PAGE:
Mayor Nirenberg joins other Texas mayors in requesting more COVID-19 vaccines from Biden administration

Mayors state in the letter that they hope to form a vaccine distribution plan on Biden’s first day in office

SAN ANTONIO – With President-elect Joe Biden taking office in less than a week, mayors across the U.S. are already requesting more COVID-19 vaccines from his administration.

Mayor Ron Nirenberg and several other mayors across the nation, including Austin Mayor Steve Adler and Houston Mayor Sylvester Turner, penned a letter to Biden’s administration requesting the ability to bypass the state and get a direct line of vaccines to their communities.

“I’m proud to join my mayoral colleagues in requesting that the Biden Administration prioritize a direct line of vaccines to our communities,” Mayor Nirenberg said on social media Thursday.

The full letter can be read below:

One of the Biden Administration’s goals during his first 100 days of office is to vaccinate 100 million Americans, as referenced in the letter above. The administration also stated that it will work to install “an effective distribution plan,” on Biden’s first day of presidency, according to an article from NPR.

Biden’s plan so far is to spend $25 billion on vaccine production and disbursement, NPR reports. But, it’s unclear what specifically his distribution plan entails.

In the letter, mayors said to make this vaccine goal happen, “cities need direct access to vaccines, funding to support scaling the distribution infrastructure, and funding to support engagement and outreach to disadvantaged communities.”

“...By allocating vaccines directly to cities and providing funding to support their efforts, more vaccines can be administered in a more quick and efficient manner,” the letter states.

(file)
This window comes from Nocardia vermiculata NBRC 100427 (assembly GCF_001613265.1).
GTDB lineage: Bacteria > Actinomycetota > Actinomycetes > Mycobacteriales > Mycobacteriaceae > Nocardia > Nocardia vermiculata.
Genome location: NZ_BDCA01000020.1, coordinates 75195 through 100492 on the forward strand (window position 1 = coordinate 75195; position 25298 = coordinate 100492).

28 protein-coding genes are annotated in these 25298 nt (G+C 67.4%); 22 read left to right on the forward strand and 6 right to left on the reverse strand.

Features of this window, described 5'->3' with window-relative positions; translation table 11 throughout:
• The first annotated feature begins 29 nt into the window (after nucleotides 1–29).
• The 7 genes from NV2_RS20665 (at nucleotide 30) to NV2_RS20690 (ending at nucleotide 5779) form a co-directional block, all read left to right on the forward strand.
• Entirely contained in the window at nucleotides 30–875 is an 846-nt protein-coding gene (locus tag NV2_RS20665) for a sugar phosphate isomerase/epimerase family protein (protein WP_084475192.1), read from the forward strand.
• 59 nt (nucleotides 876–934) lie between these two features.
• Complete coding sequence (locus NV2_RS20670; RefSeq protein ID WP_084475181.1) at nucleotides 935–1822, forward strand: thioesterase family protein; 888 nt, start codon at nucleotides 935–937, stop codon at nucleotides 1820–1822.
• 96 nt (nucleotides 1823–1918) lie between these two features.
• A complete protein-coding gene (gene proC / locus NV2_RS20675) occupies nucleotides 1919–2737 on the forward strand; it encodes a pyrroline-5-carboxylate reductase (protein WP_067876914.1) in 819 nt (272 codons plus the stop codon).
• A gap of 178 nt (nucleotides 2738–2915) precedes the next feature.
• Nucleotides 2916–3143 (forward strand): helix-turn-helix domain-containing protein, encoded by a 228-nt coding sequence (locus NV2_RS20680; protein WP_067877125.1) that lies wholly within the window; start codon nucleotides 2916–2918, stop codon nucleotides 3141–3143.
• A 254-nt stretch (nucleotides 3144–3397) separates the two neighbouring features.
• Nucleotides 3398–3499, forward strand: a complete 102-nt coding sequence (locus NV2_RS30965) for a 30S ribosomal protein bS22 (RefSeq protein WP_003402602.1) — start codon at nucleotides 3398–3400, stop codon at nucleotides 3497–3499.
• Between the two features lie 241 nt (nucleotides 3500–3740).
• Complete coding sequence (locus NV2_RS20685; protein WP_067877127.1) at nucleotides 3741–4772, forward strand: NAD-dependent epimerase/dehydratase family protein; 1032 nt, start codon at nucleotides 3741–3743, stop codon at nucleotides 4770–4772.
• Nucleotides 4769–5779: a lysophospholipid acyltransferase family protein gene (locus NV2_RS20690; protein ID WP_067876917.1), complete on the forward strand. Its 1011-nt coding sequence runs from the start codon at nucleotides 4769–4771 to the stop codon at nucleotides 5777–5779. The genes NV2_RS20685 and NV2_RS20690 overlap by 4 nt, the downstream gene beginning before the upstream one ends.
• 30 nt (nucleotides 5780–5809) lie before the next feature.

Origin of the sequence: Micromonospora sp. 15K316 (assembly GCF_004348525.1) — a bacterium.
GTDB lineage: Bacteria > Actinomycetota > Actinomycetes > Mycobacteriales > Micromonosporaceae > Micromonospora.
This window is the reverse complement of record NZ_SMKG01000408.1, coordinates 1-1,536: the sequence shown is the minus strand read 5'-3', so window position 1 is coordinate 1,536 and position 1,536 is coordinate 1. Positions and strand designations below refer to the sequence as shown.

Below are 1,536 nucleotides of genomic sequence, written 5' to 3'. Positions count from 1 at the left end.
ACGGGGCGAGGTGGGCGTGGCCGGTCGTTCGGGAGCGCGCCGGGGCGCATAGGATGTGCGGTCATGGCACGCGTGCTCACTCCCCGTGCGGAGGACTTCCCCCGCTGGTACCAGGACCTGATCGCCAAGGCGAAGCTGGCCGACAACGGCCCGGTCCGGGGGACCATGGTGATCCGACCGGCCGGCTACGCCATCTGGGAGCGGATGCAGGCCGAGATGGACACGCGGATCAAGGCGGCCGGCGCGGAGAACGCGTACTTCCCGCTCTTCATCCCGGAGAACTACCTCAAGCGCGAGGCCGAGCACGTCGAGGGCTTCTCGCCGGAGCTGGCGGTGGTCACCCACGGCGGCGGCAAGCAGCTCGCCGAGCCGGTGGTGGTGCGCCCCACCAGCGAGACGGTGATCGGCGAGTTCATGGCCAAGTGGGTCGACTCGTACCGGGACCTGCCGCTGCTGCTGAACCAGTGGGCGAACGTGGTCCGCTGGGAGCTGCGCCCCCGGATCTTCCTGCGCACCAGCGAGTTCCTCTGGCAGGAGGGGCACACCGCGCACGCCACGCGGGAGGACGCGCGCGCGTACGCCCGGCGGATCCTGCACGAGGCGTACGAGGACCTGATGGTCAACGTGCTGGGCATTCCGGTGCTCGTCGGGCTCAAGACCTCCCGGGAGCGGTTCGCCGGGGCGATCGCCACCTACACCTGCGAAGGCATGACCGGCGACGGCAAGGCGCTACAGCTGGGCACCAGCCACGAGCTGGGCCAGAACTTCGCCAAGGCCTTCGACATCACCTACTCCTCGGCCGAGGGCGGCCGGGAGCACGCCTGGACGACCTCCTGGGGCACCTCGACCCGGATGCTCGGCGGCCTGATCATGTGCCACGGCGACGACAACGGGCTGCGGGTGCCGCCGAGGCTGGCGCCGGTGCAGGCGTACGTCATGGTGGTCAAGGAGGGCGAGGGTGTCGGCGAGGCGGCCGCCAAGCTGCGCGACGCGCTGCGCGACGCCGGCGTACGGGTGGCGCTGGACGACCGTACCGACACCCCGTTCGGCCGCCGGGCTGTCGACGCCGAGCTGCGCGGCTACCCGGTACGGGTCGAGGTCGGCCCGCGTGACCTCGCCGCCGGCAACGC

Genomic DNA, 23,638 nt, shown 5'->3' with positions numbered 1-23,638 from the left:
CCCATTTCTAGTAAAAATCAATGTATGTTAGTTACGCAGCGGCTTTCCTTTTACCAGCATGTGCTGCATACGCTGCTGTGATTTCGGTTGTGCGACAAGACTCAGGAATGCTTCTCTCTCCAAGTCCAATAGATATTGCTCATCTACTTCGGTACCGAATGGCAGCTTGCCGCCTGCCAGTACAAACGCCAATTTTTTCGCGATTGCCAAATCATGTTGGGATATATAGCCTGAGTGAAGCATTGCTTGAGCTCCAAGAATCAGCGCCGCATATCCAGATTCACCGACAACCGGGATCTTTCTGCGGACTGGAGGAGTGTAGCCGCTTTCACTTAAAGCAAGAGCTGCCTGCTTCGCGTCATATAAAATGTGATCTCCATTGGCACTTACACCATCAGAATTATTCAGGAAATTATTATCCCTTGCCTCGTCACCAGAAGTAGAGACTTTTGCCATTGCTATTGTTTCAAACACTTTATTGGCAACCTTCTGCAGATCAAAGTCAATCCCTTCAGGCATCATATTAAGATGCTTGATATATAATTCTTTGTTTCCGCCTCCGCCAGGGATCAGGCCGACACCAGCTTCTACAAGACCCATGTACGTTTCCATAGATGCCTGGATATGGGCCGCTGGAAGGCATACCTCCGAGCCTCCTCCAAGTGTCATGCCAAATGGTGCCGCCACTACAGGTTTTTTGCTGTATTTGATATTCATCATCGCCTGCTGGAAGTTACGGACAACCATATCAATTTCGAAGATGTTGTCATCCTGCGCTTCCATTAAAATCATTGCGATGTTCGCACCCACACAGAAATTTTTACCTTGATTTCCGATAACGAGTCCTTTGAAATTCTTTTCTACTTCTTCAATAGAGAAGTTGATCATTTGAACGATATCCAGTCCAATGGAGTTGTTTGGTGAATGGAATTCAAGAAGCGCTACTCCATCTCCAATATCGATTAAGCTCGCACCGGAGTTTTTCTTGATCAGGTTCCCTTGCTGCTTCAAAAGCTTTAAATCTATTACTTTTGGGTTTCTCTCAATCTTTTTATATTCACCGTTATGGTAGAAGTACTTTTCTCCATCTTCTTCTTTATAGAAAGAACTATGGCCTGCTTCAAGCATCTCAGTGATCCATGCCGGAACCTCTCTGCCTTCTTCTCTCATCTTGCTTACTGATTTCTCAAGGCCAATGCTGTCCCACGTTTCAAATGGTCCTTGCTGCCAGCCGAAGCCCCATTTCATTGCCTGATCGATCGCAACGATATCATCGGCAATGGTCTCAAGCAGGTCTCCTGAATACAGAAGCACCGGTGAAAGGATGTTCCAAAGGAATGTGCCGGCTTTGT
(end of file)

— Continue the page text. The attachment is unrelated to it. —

Mayors said in the letter that they hope to develop a plan with the Biden administration on day one that will help residents to get their COVID-19 vaccines as quickly as possible.

The city of San Antonio has already established a few vaccination sites so far, including the Alamodome, the WellMed Elvira Cisneros Senior Community Center on the South Side, and the Alicia Treviño López Senior Community Center on the West Side.

A total of 9,000 doses were available at the South Side and West Side sites this week, but spots have already been filled. Appointments to receive the vaccines ultimately depend on how many are available.

In Texas, people who fall into the state’s Phase 1A and Phase 1B categories are eligible to receive the COVID-19 vaccine, including healthcare workers, residents of long-term care facilities, anyone over age 65, and anyone 18-years or older with a chronic medical condition.

These chronic medical conditions include cancer, chronic kidney disease, COPD (Chronic Obstructive Pulmonary Disease), heart conditions, solid organ transplantation, obesity and severe obesity, pregnancy, sickle cell disease and Type 2 diabetes.

Read more on our vaccine page.

About the Author:

Cody King is a digital journalist for KSAT 12. She previously worked for WICS/WRSP 20 in Springfield, Illinois.